U.S. to Label North Korea a 'State Sponsor of Terrorism'

By Felicia Schwartz in Washington and Jonathan Cheng in Seoul Features Dow Jones Newswires

President Donald Trump said the U.S. would reinstate its designation of North Korea as a state sponsor of terrorism, a week after Mr. Trump finished a trip across Asia in which he pressed for more action to stifle Pyongyang's weapons development.

Continue Reading Below

Mr. Trump said during a cabinet meeting on Monday that the move will mark the highest level of U.S. criticism and "should have happened a long time ago."

He cited Otto Warmbier, the American college student who died in June shortly after returning to the U.S. from North Korean custody, as a reason for the action. Trump administration officials also have referred to other North Korean actions over the past year as terror acts, including Pyongyang's alleged role in the poisoning death of Kim Jong Un's half-brother in Kuala Lumpur's international airport using a banned chemical nerve agent.

North Korea was on the list of state sponsors of terrorism for decades before the George W. Bush administration removed it in 2008 to spur Pyongyang to give up its nuclear weapons program.

Mr. Trump said the designation amounts to an escalated effort by the U.S. to isolate the Kim regime, which he called brutal and murderous.

"This designation will impose further sanctions," he said, adding that Treasury measures would be significant, though he didn't provide details.

Continue Reading Below

He said North Korea "must end its unlawful nuclear and ballistic missile development" and end its support for international terrorism.

The redesignation had been signaled by officials ahead of Mr. Trump's Asia trip and found quick support Monday among Republican lawmakers.

Rep. Ed Royce (R., Calif.), chairman of the House Foreign Affairs Committee, said it "rightly exposes the Kim regime's utter disregard for human life and is an important step in our efforts to apply maximum diplomatic and financial pressure on Kim Jong Un."

Experts and former officials said redesignating North Korea could carry some added financial consequences, but the designation alone is unlikely to prompt significant changes in the current sanctions regime, after the U.S. imposed new measures this year to turn up the pressure on Pyongyang.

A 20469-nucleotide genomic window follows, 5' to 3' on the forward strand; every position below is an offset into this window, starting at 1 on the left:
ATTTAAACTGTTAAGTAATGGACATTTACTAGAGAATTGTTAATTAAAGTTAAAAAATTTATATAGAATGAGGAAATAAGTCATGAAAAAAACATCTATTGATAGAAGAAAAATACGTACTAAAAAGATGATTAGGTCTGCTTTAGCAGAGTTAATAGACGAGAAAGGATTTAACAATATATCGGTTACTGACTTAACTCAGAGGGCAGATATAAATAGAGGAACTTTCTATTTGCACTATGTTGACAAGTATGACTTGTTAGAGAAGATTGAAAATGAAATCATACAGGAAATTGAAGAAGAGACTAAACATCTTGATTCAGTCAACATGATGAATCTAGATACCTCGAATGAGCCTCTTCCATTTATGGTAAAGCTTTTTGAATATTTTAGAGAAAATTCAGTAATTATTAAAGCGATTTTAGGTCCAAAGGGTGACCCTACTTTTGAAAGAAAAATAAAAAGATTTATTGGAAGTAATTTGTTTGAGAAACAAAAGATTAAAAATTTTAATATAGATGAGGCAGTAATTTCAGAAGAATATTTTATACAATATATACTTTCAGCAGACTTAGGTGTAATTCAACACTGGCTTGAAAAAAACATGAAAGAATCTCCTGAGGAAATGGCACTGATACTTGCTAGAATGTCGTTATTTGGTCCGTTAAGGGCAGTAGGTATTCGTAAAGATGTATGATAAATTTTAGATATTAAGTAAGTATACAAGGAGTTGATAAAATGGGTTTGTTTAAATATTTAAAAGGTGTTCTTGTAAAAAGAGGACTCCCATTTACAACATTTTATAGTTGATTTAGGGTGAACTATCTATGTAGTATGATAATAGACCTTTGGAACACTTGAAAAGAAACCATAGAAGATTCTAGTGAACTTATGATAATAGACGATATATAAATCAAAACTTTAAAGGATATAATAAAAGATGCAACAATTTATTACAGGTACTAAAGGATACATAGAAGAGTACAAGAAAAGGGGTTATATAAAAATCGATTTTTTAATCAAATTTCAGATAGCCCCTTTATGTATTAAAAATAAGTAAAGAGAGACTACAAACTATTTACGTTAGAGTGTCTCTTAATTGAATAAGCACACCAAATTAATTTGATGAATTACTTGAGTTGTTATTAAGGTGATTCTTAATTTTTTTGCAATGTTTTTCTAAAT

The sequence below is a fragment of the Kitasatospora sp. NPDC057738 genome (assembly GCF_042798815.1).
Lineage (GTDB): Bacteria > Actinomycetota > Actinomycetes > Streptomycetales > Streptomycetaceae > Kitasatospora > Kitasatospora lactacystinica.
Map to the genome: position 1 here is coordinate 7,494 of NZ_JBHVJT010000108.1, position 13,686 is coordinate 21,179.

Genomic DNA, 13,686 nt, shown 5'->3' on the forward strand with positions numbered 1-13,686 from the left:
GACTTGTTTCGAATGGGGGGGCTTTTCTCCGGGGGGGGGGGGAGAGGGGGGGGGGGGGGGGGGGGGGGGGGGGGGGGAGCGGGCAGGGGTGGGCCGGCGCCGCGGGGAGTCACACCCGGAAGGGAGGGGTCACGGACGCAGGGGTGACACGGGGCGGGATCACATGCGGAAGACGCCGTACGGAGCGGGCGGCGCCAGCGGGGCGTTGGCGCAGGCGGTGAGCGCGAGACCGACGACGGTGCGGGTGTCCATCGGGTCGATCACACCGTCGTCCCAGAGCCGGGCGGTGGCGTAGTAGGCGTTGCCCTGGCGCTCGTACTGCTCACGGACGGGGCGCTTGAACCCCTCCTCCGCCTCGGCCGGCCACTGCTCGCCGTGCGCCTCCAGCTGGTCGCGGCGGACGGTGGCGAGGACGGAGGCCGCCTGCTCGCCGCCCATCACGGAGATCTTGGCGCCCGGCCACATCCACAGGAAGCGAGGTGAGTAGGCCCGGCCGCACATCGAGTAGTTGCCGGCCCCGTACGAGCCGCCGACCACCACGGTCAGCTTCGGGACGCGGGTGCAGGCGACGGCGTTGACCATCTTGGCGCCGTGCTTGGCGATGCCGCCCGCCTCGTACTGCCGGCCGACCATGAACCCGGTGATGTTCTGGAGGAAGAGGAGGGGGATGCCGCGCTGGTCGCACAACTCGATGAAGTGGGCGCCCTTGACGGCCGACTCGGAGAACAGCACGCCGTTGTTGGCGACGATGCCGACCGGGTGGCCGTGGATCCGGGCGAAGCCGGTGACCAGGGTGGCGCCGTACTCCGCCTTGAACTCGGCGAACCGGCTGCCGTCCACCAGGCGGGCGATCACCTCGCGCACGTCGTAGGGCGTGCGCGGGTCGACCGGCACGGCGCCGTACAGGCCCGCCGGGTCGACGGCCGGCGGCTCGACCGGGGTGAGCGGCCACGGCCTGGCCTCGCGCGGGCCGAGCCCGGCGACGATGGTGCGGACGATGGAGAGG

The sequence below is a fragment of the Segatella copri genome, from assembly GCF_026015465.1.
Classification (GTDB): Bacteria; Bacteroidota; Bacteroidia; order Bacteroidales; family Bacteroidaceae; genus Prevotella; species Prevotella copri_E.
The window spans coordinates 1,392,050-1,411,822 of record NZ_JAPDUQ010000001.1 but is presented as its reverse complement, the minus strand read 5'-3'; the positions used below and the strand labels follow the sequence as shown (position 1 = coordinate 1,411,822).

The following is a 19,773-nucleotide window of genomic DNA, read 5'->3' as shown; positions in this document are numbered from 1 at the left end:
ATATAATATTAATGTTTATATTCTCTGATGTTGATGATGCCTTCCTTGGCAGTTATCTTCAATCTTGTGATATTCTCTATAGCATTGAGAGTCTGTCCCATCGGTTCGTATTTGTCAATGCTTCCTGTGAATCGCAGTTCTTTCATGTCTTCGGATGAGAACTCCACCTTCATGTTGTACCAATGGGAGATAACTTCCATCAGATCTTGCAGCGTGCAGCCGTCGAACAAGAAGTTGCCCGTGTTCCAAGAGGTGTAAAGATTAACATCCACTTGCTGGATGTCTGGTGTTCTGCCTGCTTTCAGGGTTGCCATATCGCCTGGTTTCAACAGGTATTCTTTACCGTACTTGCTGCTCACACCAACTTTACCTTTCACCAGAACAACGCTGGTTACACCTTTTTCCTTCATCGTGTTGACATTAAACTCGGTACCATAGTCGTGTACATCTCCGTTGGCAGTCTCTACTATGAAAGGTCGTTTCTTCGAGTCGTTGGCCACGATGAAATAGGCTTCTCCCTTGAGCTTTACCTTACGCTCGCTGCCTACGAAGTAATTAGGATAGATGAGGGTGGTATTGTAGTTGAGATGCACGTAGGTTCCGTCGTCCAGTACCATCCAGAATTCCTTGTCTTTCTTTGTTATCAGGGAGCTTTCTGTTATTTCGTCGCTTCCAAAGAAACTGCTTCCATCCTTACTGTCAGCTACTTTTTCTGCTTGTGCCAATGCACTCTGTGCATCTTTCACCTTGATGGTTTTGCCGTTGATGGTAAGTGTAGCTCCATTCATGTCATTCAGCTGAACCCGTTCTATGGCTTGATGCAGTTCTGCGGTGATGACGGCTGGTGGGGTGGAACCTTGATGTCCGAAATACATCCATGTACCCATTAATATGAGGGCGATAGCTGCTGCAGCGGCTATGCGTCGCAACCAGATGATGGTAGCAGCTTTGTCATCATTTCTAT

The designation would open the way for civil liability claims against Pyongyang for acts of terrorism against Americans and impose more disclosure requirements on the banking industry, said Joshua Stanton, a Washington-based lawyer who has helped draft U.S. sanctions against North Korea.

Beyond that, "the sanctions that would be imposed are not all that different from the sanctions that have already been passed through the U.N. Security Council," said Robert King, the U.S. special envoy on North Korean human rights under the Obama administration. "There's nothing new that comes in."

Mr. King said Pyongyang is likely to regard the move as a direct affront. North Korea has protested previous efforts by the U.S. to personally sanction Mr. Kim and to label the country's leadership as violators of human rights, calling them acts of war.

"It only becomes a big deal if the North Koreans make it a big deal," Mr. King said. "If it passes and they don't say anything, then it's pretty ho-hum."

Officials with North Korea's United Nations mission couldn't be reached for comment on Monday.

Some experts wondered if the designation would have an effect on North Korea's behavior -- and if so, whether it might push Pyongyang toward a more bellicose posture.

"Re-designation is unlikely to change North Korean behavior or pressure the regime to return to the negotiating table, at least in the short run, " said Andrew Yeo, a politics professor at Catholic University of America in Washington. "In fact, it actually closes another door towards diplomatic engagement by creating an additional hurdle for normalizing relations with the United States."

Mr. Yeo said a North Korea's response could be another round of provocations, including possible weapons tests or cyberattacks.

Advocates of a terror designation have pushed for the relisting in recent months, pointing to North Korea's role in the deaths of the Mr. Kim's half brother Kim Jong Nam and of Mr. Warmbier, a 21-year-old University of Virginia undergraduate who died six days after North Korea returned him to the U.S. in a coma.

Mr. Warmbier, who had traveled to North Korea on a tour, was held in a coma by Pyongyang authorities for more than a year, without any updated information to his family, before he was returned to the U.S. His parents have campaigned publicly for the U.S. to redesignate North Korea as a state sponsor of terrorism, based in part on their son's death.

North Korea was on the list alongside Iran, Sudan and Syria, because of Pyongyang's roles in the attempted assassination of the South Korean president during a visit to Myanmar and the bombing of a Korean Air jet liner during the 1980s.

Months before he left office, Mr. Bush removed North Korea from the list and unveiled a package of humanitarian aid, inducements that were framed as part of a deal to get North Korea to give up its nuclear weapons.

North Korea has continued to defy international norms. Since 2008, it has conducted five nuclear tests, and launched scores of missiles, while threatening to destroy its neighbors and the U.S.

Advocates of the designation said that whatever its practical effects, the symbolism alone justifies the move. To leave North Korea off the U.S. list of state sponsors of terror "would be untrue, as a matter of both the overwhelming evidence and the law," said Mr. Stanton, the Washington lawyer.

Louise Radnofsky and Michael C. Bender contributed to this article.

Write to Felicia Schwartz at Felicia.Schwartz@wsj.com and Jonathan Cheng at jonathan.cheng@wsj.com

(END) Dow Jones Newswires

November 20, 2017 14:26 ET (19:26 GMT)